Researcher spotlight: Lee Munnich
Lee Munnich brings more than 20 years of state and local government experience to the study of public policy issues at the Roadway Safety Institute. After recently retiring as director of the Humphrey School of Public Affairs’ State and Local Policy Program at the University of Minnesota, he is now serving as a part-time senior fellow with the Humphrey School. Munnich’s research focuses on a number of transportation issues including transportation’s role in the community, congestion pricing, rural transportation safety, economic development, and evidence-based transportation safety countermeasures.
“Our research on rural roadway safety identified six evidence-based countermeasures that have the greatest potential for reducing fatalities—primary enforcement of seat belt use, universal motorcycle helmet use, sobriety checkpoints, graduated driver licensing program upgrades, mandatory ignition interlock implementation, and automated speed enforcement,” Munnich says.
In addition, Munnich has studied the effectiveness of Toward Zero Deaths (TZD) programs adopted in many states. This research showed that the first four states to adopt TZD programs in the early 2000s each had a significantly greater reduction in traffic fatalities than the rest of the nation; findings also identified five key components of a successful state TZD program.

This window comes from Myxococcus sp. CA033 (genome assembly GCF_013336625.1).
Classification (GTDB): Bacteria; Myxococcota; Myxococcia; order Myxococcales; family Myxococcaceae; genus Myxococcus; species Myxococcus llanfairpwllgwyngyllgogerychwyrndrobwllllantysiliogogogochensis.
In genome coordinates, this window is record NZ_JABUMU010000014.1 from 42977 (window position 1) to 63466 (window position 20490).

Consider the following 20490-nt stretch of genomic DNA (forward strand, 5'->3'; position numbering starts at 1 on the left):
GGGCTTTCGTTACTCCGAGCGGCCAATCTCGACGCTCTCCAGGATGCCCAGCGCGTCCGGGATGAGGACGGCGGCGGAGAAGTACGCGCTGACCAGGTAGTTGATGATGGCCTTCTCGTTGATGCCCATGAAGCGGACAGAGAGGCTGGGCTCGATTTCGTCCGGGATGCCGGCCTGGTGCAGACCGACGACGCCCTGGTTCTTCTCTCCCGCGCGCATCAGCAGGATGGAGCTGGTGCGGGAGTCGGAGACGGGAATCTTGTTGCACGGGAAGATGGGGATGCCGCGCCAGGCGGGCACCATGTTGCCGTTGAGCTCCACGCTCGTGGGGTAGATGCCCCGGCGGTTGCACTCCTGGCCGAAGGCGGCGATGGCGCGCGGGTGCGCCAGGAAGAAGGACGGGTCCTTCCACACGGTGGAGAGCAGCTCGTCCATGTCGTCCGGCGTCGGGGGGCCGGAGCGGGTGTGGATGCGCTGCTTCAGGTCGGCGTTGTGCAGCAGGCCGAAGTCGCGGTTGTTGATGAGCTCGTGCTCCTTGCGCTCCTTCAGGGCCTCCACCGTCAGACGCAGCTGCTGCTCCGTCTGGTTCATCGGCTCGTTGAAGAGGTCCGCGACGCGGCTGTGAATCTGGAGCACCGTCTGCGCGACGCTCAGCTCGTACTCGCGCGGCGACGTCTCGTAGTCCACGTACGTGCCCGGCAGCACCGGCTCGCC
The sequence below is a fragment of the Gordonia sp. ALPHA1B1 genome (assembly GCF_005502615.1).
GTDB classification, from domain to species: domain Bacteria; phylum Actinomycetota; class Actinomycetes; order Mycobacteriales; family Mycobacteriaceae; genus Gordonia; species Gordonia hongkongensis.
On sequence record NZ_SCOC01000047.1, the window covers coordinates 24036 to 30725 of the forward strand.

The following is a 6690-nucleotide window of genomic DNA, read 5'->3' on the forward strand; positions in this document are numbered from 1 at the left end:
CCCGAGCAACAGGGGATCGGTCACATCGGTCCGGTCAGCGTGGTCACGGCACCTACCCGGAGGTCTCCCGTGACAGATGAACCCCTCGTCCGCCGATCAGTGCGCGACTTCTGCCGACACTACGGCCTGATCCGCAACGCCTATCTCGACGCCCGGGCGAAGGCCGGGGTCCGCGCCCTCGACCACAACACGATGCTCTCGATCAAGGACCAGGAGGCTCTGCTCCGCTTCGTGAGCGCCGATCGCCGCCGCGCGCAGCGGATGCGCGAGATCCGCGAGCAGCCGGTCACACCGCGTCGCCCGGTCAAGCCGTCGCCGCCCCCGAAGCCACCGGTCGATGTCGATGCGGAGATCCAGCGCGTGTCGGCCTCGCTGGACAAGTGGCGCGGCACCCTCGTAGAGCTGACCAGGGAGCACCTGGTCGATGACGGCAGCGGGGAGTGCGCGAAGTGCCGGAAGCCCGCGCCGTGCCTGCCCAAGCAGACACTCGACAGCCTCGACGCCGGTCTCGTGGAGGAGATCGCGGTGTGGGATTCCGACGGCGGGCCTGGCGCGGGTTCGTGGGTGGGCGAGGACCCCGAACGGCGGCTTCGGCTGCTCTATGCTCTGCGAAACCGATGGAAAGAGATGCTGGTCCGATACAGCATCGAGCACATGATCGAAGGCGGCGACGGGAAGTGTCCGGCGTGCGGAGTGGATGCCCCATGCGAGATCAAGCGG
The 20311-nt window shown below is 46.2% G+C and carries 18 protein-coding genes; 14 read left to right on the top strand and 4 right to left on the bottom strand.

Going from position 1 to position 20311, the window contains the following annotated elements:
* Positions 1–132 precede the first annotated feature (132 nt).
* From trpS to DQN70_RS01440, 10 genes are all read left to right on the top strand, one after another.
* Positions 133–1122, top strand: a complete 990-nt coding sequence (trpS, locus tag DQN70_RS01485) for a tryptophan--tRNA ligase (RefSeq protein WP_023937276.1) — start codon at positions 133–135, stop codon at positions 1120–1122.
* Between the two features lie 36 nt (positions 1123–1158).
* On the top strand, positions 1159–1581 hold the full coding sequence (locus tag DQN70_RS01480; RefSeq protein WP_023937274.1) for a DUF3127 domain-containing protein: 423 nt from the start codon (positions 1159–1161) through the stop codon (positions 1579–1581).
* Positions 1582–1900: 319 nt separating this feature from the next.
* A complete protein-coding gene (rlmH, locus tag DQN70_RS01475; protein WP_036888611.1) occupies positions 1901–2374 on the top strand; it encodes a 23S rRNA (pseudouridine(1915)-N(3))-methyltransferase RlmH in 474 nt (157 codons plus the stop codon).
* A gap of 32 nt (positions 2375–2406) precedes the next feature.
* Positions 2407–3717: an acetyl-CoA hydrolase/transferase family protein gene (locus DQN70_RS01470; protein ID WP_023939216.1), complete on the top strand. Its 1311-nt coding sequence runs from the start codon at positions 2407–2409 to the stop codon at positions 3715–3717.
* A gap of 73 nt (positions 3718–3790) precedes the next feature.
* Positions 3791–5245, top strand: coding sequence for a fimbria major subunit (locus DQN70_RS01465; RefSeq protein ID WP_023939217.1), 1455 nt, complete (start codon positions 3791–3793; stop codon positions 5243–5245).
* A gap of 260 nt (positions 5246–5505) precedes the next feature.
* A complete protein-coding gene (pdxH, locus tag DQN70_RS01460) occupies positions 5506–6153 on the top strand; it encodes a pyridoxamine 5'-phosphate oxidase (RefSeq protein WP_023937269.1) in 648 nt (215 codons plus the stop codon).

Currently, Munnich is conducting an RSI project with his research colleague Matt Schmit focusing on how the six states in the Institute’s region have addressed the six evidence-based countermeasures proven to save lives and the extent to which these states have implemented a TZD program. The project includes development of a scorecard to rate each state on these goals, a review of each state’s safety plan, interviews with legislators and roadway safety officials, and roundtables in each state to identify common issues as well as best practices. Once the final report is completed, researchers will revisit each of the states to discuss the findings and implications and to follow up with further interviews with state legislators and interest groups.
“Even though states made significant progress in reducing roadway fatalities and serious injuries in the 2000s, traffic deaths are on the rise again,” says Munnich. “RSI projects like this one allow us to research life-and-death issues that can be addressed through better public policies and legislation.”
Munnich received a bachelor's degree in economics from Georgetown University and conducted post-graduate work in economics and computer science at the University of Minnesota. He’s served as a deputy commissioner of the Minnesota Department of Trade and Economic Development, research director for the Minnesota Business Partnership, economic consultant for the Minnesota House of Representatives, manager of the Midwest Research Institute's Center of Economic Studies, executive director of the Minnesota Tax Study Commission, and was twice elected to the Minneapolis City Council. In addition, Munnich served as director of the national Center for Excellence in Rural Safety established under SAFETEA-LU and has co-chaired the Transportation Research Board's Congestion Pricing Committee. This year Munnich was awarded the University of Minnesota President’s Award for Outstanding Service and the Transportation Research Board’s Congestion Pricing Committee Ed Sullivan Award for Excellence in Congestion Pricing Research.